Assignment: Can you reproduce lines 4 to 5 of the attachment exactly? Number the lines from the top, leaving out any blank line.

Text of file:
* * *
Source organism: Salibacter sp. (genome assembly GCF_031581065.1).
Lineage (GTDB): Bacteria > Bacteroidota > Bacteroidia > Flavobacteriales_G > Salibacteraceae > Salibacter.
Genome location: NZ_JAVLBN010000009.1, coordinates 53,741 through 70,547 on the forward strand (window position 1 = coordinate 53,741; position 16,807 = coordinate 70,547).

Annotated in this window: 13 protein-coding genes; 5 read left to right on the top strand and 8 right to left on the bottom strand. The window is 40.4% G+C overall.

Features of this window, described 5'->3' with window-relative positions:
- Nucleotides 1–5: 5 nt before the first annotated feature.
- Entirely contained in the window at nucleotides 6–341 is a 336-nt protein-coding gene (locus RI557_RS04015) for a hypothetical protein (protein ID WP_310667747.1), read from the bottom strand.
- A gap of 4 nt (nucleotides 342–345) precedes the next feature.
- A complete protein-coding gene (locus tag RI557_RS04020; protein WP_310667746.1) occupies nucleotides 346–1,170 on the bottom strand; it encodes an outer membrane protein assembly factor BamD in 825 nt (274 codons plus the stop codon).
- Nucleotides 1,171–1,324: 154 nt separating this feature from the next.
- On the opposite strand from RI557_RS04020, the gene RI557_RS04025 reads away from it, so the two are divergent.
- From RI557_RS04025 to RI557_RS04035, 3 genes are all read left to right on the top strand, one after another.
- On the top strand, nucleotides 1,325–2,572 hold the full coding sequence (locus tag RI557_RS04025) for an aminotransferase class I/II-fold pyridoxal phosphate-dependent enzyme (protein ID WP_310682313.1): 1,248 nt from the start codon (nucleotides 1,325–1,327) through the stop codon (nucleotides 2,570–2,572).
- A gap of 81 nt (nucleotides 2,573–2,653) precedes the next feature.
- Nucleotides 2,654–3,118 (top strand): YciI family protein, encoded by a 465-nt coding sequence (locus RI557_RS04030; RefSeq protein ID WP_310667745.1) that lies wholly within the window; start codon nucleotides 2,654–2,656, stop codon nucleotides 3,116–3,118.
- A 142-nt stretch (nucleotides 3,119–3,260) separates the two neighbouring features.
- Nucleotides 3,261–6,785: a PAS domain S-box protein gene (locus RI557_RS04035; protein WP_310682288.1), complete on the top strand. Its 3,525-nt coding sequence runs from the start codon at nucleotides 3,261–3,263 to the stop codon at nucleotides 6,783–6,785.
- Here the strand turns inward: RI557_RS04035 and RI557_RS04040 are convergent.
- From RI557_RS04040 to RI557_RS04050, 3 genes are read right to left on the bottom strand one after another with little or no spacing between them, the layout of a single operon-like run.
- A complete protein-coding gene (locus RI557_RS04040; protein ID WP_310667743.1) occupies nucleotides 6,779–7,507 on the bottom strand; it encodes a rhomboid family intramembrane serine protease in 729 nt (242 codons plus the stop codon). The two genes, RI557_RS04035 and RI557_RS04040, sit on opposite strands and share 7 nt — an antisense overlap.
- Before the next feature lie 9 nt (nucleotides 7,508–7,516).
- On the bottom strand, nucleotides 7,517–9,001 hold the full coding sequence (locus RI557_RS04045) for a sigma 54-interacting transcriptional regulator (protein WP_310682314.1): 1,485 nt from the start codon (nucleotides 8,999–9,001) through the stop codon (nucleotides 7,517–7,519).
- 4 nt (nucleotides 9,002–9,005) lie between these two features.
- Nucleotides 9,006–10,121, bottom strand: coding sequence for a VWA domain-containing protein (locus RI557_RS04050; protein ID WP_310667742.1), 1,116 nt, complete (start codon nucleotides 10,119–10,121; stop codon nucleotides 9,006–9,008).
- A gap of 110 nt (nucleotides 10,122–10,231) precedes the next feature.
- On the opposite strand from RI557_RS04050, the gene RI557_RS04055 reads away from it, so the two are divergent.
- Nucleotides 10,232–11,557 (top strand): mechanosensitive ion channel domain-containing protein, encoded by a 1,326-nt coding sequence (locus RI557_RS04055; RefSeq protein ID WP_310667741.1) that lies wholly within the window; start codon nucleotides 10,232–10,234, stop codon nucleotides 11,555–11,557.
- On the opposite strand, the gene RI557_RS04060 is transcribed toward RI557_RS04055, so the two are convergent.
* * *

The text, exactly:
Annotated in this window: 13 protein-coding genes; 5 read left to right on the top strand and 8 right to left on the bottom strand. The window is 40.4% G+C overall.

Features of this window, described 5'->3' with window-relative positions: